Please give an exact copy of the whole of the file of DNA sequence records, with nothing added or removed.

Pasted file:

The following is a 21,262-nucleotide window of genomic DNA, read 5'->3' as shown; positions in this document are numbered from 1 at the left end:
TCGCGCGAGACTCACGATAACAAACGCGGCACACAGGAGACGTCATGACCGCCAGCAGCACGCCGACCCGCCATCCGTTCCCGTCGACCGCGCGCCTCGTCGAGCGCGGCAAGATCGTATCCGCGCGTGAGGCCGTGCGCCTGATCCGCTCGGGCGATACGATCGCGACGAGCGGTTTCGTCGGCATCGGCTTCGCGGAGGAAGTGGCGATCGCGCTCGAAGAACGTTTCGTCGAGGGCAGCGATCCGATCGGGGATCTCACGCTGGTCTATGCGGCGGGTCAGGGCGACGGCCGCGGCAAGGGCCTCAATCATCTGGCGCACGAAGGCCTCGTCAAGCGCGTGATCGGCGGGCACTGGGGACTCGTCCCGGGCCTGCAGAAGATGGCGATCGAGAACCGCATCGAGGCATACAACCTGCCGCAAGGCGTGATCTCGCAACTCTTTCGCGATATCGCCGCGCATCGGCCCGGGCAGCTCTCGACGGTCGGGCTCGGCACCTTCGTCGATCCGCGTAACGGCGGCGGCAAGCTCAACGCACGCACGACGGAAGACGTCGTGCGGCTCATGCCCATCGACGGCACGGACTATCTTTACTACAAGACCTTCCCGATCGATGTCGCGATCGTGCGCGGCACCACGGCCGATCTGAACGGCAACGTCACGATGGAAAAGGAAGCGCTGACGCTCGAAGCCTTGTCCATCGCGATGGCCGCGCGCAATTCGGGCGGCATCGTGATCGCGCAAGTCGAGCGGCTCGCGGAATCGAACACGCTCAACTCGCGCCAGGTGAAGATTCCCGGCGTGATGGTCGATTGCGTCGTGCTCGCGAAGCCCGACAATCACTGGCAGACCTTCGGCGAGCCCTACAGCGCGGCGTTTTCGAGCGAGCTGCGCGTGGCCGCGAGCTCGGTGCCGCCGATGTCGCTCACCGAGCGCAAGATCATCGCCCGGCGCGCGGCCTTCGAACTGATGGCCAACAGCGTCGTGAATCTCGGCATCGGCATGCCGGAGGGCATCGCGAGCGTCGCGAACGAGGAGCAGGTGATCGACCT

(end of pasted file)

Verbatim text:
The following is a 21,262-nucleotide window of genomic DNA, read 5'->3' as shown; positions in this document are numbered from 1 at the left end:
TCGCGCGAGACTCACGATAACAAACGCGGCACACAGGAGACGTCATGACCGCCAGCAGCACGCCGACCCGCCATCCGTTCCCGTCGACCGCGCGCCTCGTCGAGCGCGGCAAGATCGTATCCGCGCGTGAGGCCGTGCGCCTGATCCGCTCGGGCGATACGATCGCGACGAGCGGTTTCGTCGGCATCGGCTTCGCGGAGGAAGTGGCGATCGCGCTCGAAGAACGTTTCGTCGAGGGCAGCGATCCGATCGGGGATCTCACGCTGGTCTATGCGGCGGGTCAGGGCGACGGCCGCGGCAAGGGCCTCAATCATCTGGCGCACGAAGGCCTCGTCAAGCGCGTGATCGGCGGGCACTGGGGACTCGTCCCGGGCCTGCAGAAGATGGCGATCGAGAACCGCATCGAGGCATACAACCTGCCGCAAGGCGTGATCTCGCAACTCTTTCGCGATATCGCCGCGCATCGGCCCGGGCAGCTCTCGACGGTCGGGCTCGGCACCTTCGTCGATCCGCGTAACGGCGGCGGCAAGCTCAACGCACGCACGACGGAAGACGTCGTGCGGCTCATGCCCATCGACGGCACGGACTATCTTTACTACAAGACCTTCCCGATCGATGTCGCGATCGTGCGCGGCACCACGGCCGATCTGAACGGCAACGTCACGATGGAAAAGGAAGCGCTGACGCTCGAAGCCTTGTCCATCGCGATGGCCGCGCGCAATTCGGGCGGCATCGTGATCGCGCAAGTCGAGCGGCTCGCGGAATCGAACACGCTCAACTCGCGCCAGGTGAAGATTCCCGGCGTGATGGTCGATTGCGTCGTGCTCGCGAAGCCCGACAATCACTGGCAGACCTTCGGCGAGCCCTACAGCGCGGCGTTTTCGAGCGAGCTGCGCGTGGCCGCGAGCTCGGTGCCGCCGATGTCGCTCACCGAGCGCAAGATCATCGCCCGGCGCGCGGCCTTCGAACTGATGGCCAACAGCGTCGTGAATCTCGGCATCGGCATGCCGGAGGGCATCGCGAGCGTCGCGAACGAGGAGCAGGTGATCGACCT